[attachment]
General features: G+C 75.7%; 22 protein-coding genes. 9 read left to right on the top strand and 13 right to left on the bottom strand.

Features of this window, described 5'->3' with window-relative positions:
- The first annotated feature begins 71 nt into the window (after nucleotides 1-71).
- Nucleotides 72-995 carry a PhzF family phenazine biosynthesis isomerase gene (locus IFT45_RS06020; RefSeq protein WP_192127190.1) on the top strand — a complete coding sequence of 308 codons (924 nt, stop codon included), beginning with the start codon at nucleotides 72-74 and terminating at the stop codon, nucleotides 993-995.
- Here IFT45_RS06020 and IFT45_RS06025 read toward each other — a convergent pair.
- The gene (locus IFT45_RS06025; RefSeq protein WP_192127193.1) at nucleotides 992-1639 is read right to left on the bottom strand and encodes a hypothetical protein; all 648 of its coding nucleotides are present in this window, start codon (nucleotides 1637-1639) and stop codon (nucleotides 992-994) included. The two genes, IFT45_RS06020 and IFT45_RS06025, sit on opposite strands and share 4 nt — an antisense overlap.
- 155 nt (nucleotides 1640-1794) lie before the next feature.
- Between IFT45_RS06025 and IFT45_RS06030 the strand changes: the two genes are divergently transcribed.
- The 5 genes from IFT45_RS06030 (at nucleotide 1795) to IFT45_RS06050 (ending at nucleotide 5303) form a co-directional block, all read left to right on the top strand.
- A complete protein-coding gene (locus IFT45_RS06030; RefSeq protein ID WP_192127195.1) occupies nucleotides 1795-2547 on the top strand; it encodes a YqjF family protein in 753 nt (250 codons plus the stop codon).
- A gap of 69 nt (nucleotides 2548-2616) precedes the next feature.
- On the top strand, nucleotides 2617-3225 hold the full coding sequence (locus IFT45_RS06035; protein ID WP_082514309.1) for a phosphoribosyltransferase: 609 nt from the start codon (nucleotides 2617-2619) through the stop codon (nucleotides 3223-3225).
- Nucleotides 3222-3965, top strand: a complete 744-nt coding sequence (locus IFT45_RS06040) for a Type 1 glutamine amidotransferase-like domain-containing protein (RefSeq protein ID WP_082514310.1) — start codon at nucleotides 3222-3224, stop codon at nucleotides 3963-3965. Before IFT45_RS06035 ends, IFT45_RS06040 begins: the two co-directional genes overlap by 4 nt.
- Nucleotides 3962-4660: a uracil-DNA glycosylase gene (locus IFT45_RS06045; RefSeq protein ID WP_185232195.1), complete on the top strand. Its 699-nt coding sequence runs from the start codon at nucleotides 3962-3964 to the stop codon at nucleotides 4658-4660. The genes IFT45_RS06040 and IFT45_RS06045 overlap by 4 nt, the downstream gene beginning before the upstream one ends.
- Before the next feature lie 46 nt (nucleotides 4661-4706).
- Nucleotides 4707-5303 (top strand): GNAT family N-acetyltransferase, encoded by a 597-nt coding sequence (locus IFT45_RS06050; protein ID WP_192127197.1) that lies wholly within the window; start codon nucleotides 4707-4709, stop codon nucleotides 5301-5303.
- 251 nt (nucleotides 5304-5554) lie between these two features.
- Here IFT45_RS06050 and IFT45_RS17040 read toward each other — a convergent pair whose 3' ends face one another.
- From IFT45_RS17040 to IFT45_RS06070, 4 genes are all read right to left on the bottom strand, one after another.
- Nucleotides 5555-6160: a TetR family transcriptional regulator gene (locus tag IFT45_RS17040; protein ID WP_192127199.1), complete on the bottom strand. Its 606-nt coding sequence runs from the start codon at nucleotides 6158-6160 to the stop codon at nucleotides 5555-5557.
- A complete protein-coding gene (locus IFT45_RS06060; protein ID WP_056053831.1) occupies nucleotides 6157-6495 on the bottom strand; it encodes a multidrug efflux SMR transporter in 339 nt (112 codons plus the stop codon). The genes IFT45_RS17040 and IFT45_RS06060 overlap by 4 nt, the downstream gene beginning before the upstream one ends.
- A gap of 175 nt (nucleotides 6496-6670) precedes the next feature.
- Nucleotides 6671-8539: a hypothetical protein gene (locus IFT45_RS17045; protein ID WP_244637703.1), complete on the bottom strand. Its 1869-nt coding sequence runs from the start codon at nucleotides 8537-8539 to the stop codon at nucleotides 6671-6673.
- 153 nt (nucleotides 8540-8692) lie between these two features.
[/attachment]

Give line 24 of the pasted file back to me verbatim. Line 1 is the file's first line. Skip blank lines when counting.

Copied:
- 153 nt (nucleotides 8540-8692) lie between these two features.